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Delhi Wine Club
Jacobs Creek Rosé Brut at Delhi Duty Free

Posted: Thursday, 11 April 2013 10:43

We Recommend: Jacobs Creek Rosé Brut at Delhi Duty Free

April 11: The Duty Free Shop had a highly depleted stock at the Delhi airport Departure last Friday making one wonder if they were planning to reduce space for imported wine but the sales person said the almost-empty shelves were due to excellent sales during the week and were awaiting replacement. Out of a very limited choice, Jacobs Creek Rosé Brut offered a very good value-for-money choice, writes Subhash Arora

Click For Large ViewFor one thing, the price on this wine is truly of international levels ( lists the average price at $12 plus taxes, globally). At Rs. 660 a bottle it is only slightly more expensive than the Sula Brut whereas it is much cheaper than the Indian Rose Brut, both from Sula as well as Grover Zampa. Every time I have had an opportunity to drink this bubbly, I have been quite pleased with it not only as an aperitif but also with food at times. The light pink colour is very soothing to the eye and it does have berry flavours, thanks to the Champagne grapes used.

The winemaker tasting notes describe it as ‘soft pink color with a fine and persistent mousse. The Pinot Noir characters are showcased in this wine, with fresh strawberry and red currant notes followed by some delicate citrus from the Chardonnay. Generous red berry and citrus fruit flavors enrich the palate with creamy yeast autolysis providing depth and flavor. The wine finishes soft and round, with lingering berry flavors.’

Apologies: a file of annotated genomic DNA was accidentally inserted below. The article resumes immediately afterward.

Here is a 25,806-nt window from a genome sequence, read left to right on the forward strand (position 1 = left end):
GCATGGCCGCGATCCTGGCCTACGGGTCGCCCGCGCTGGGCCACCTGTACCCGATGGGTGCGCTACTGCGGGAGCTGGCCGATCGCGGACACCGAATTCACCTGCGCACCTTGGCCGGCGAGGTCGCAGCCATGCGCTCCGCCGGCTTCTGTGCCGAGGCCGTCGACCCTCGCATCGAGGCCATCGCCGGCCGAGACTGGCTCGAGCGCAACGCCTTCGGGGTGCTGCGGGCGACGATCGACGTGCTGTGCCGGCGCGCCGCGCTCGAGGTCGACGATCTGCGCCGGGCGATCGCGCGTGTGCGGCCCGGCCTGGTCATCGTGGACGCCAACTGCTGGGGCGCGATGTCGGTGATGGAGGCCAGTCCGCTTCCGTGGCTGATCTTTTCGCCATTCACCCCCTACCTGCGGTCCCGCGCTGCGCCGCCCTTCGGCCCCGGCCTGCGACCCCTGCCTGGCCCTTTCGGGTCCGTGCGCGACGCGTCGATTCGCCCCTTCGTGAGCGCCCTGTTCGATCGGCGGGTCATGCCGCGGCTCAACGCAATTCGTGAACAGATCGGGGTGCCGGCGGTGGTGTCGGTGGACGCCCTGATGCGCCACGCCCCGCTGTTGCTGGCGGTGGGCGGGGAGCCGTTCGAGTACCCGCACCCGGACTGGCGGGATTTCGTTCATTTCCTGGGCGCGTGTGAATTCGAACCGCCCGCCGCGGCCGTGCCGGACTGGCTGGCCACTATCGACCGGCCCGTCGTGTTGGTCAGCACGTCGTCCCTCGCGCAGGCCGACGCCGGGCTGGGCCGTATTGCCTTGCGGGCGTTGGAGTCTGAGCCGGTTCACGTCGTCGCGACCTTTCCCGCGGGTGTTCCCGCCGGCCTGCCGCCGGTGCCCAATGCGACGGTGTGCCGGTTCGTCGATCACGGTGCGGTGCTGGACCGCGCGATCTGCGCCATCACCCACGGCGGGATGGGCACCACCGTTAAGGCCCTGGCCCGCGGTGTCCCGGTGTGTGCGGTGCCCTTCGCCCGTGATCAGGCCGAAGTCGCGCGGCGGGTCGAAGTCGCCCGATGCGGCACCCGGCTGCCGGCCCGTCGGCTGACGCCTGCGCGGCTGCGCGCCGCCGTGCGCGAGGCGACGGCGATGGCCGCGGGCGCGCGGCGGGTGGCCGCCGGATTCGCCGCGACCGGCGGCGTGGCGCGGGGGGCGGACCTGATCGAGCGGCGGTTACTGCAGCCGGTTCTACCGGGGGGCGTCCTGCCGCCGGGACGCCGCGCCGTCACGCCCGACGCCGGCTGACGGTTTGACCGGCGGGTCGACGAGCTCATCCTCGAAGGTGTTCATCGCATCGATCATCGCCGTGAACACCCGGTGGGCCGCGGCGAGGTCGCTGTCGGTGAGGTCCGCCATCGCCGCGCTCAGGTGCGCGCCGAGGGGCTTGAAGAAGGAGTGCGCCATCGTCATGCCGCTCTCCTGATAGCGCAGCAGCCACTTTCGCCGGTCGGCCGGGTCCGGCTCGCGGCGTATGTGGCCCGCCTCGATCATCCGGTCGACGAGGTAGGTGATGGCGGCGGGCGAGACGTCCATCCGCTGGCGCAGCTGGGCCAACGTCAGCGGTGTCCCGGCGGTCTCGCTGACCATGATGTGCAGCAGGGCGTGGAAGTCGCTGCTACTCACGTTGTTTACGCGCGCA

Sette pe chhakka - Though I won’t issue a negative advisory on any wine - there is hardly any variety available - but I have been amused by the ridiculously high price of Sette, the red blend from Fratelli since I have been seeing it on the shelves for 6 months now. I have so far failed to understand who would buy the most expensive Indian wine for $52 (Rs. 2850!). It is understandable that many expat passengers would like to pick up the most expensive Indian wine but  surely they should know that it is available in Retail for Rs. 1650 in the city with all taxes included.  

Click For Large ViewUnless the foreign passenger insists on buying only this wine for the above reasons, there are several other choices available as much better value-for-money buy. Consider the Guidalberto, the ‘second wine’ of Tenuta San Guido which sells for $56, even though slightly higher than the average international tax-paid price of $44. A blend of Cabernet Sauvignon, Merlot and 10% Sangiovese, it is quite suitable for the Indian palate though it is unfair to call it the ‘second wine’ of Sassicaia because the percentage of grapes in the blend is totally different - Sassicaia has Cabernet Sauvignon (85%) and Cabernet Franc (15%). How about Promis from Gaja’s Ca’Marcanda winery in Tuscany for $47-even $5 cheaper than Sette? Both the Italian wines are made by iconic producers and make for an excellent buy if you love high quality wines but refuse to pay higher prices only because of the label being from a famous producer.